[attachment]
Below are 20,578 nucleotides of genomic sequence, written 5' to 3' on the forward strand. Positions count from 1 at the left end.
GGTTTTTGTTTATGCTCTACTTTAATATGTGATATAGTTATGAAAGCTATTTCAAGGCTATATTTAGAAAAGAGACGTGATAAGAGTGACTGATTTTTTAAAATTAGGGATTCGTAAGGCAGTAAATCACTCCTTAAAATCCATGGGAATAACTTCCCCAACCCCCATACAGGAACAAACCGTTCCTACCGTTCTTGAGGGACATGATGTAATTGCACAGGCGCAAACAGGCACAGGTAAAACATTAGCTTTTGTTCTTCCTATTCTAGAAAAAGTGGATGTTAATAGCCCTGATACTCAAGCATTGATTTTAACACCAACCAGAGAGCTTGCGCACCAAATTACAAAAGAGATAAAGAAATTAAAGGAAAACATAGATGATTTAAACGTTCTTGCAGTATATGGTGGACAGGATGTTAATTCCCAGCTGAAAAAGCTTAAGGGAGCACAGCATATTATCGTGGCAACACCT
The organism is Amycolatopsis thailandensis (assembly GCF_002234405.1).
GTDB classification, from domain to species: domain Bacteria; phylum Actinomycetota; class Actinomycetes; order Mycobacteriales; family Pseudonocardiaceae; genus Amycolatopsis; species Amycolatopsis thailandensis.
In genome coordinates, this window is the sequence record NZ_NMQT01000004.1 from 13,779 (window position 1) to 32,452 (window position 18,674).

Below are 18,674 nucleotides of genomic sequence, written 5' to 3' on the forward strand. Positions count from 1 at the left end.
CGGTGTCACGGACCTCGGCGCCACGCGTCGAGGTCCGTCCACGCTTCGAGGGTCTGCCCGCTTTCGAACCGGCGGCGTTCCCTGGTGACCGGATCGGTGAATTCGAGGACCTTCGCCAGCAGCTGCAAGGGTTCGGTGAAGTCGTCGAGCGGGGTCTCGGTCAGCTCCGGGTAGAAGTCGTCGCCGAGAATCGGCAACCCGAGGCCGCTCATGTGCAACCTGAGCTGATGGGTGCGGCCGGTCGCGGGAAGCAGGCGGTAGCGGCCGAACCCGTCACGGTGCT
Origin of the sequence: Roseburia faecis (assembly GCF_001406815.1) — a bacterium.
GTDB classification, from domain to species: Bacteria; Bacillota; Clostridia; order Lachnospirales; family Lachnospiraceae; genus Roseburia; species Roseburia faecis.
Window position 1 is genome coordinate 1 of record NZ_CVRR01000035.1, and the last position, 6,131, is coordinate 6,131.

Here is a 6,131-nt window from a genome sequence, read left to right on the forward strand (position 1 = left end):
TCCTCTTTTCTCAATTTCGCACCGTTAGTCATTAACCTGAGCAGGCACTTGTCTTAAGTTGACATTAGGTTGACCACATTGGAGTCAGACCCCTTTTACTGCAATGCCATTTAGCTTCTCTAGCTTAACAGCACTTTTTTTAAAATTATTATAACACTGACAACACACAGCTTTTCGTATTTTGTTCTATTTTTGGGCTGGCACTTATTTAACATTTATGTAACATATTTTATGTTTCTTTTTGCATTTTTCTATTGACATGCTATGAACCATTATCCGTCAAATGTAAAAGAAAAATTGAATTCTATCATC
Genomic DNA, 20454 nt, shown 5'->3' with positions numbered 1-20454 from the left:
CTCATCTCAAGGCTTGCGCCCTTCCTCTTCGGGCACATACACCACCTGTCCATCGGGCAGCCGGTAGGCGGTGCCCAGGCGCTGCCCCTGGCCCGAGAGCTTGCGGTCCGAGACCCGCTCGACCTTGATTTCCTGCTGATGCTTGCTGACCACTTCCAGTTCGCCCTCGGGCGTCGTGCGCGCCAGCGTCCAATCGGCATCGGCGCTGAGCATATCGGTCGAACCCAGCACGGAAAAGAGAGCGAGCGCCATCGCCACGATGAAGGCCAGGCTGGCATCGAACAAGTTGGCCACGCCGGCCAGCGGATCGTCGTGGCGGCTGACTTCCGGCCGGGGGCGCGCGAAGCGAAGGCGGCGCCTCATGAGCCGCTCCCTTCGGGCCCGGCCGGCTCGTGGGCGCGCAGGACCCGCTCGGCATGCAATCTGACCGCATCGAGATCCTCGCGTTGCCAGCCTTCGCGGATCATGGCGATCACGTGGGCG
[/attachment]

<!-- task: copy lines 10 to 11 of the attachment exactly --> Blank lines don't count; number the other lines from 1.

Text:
Window position 1 is genome coordinate 1 of record NZ_CVRR01000035.1, and the last position, 6,131, is coordinate 6,131.

Here is a 6,131-nt window from a genome sequence, read left to right on the forward strand (position 1 = left end):